To the editor,

There’s a story about a cult who believed the world would end by flood on Dec. 21, 1954. Many true believers sold everything, left their families, and gave it all away. Sadly, the flood never came and the less committed members, not having left all and given all away, despised the leader and left the cult. The true believers, however, convinced themselves they had saved the world by the faithfulness, thereby preserving their belief system. A true story and an example of cognitive dissonance – having inconsistent thoughts, beliefs, or attitudes relating to decisions and attitudes.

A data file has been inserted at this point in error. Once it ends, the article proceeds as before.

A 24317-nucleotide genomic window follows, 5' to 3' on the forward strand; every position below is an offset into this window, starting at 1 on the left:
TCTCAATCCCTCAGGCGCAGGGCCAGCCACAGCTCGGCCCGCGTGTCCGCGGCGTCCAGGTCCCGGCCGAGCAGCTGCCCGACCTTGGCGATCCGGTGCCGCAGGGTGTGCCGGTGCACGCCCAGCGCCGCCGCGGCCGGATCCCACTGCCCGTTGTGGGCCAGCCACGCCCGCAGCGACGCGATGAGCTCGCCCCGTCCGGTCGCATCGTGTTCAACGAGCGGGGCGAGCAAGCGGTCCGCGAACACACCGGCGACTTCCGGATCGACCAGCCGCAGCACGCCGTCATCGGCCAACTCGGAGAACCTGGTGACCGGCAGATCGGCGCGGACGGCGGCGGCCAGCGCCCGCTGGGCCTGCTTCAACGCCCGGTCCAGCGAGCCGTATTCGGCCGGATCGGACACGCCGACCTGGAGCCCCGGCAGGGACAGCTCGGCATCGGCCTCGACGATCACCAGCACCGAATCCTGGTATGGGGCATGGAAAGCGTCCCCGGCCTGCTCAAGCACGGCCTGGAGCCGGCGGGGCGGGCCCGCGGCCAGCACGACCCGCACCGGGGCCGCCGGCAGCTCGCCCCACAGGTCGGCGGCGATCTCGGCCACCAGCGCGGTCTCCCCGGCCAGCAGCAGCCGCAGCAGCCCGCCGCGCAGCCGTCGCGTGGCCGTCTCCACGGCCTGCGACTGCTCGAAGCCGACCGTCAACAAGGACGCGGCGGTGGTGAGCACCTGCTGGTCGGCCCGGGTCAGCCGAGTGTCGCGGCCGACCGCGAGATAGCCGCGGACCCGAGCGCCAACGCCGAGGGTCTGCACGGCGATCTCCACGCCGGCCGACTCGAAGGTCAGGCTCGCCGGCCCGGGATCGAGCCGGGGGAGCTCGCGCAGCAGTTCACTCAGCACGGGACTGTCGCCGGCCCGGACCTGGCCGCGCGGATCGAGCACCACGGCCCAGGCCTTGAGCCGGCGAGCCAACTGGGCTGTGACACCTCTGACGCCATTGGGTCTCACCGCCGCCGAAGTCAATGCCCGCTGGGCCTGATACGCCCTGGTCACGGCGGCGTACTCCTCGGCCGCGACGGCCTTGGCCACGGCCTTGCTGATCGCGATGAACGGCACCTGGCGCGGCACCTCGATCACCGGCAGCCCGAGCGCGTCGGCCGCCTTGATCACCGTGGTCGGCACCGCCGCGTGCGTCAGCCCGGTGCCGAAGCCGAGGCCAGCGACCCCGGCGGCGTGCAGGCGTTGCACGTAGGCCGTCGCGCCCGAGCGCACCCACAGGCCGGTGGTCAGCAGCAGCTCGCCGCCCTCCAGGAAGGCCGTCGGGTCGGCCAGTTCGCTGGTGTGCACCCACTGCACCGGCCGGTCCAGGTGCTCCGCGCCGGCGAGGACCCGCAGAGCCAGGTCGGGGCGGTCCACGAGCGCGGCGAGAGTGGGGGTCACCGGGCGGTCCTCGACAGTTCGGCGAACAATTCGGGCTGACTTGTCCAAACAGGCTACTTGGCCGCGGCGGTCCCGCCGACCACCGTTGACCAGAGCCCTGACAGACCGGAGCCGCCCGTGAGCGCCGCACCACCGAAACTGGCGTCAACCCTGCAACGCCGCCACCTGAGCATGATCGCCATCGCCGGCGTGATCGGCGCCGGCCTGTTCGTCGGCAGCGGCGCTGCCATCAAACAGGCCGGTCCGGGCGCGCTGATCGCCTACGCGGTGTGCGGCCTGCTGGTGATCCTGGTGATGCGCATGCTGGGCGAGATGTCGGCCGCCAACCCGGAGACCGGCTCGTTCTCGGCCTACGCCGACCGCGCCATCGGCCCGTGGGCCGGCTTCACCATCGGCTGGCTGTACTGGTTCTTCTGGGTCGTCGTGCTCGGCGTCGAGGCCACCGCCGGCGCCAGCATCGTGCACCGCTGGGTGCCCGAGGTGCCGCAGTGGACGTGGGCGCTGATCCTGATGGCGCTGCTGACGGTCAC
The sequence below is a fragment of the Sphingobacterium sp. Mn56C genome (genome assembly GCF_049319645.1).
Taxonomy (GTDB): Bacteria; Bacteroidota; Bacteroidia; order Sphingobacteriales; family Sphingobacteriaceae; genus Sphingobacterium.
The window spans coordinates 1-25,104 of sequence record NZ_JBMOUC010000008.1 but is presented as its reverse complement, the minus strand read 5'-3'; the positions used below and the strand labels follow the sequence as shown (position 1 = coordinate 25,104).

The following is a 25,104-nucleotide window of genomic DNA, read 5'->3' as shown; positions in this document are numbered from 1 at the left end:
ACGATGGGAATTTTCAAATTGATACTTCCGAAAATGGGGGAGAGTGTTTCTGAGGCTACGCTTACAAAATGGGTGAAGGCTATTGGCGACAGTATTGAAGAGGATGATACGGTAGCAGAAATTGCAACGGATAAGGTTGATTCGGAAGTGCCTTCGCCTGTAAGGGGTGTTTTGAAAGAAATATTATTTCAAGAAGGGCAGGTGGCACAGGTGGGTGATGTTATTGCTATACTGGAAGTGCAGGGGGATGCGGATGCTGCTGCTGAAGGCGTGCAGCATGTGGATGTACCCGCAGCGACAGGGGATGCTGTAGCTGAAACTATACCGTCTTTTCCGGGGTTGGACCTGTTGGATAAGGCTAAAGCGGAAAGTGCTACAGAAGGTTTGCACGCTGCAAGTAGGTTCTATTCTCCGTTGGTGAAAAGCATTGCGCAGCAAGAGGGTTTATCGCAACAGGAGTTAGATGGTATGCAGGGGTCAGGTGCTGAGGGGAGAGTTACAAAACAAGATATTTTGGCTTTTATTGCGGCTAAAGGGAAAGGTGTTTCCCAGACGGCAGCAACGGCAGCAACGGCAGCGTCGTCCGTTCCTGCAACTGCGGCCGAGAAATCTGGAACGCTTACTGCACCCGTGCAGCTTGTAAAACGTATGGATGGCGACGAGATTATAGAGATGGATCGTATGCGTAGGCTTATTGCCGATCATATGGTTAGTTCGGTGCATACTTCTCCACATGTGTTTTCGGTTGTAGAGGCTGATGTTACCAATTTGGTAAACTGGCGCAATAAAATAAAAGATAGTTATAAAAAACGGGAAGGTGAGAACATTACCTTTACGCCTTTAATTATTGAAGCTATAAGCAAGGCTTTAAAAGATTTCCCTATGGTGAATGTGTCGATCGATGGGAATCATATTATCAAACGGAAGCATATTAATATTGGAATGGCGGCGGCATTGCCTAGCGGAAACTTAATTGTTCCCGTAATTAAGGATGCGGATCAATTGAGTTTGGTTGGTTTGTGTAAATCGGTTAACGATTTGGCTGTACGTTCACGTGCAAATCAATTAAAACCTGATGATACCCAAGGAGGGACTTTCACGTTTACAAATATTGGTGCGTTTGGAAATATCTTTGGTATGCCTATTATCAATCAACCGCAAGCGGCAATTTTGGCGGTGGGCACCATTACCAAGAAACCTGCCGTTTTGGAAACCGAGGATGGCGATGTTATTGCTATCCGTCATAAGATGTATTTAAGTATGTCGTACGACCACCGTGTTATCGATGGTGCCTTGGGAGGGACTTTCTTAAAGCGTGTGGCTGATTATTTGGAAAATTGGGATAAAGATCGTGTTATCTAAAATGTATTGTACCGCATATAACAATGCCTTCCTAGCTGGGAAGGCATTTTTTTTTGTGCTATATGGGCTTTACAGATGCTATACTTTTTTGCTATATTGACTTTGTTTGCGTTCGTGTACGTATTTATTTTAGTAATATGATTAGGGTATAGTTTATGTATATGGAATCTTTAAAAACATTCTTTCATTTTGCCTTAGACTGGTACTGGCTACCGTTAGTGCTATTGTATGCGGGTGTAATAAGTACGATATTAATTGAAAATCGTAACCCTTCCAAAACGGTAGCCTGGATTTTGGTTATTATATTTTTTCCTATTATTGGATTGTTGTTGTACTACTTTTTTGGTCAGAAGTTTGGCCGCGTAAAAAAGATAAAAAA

Cognitive dissonance can be seen these days in politics no matter what your party or candidate does, even when illegal or unethical, does not sway your support and trust. You can chalk it up as “fake news.” Is this really thinking clearly and examining the possibility you’re wrong about this candidate? Should we not test the facts with an investigative and open mind before saying to ourselves, “I don’t care what he/she does, I continue my whole support.” When we go off angrily and blindly holding to our belief by some irrational position, we’re rationalizing why the flood never came.

Patrick Witherow


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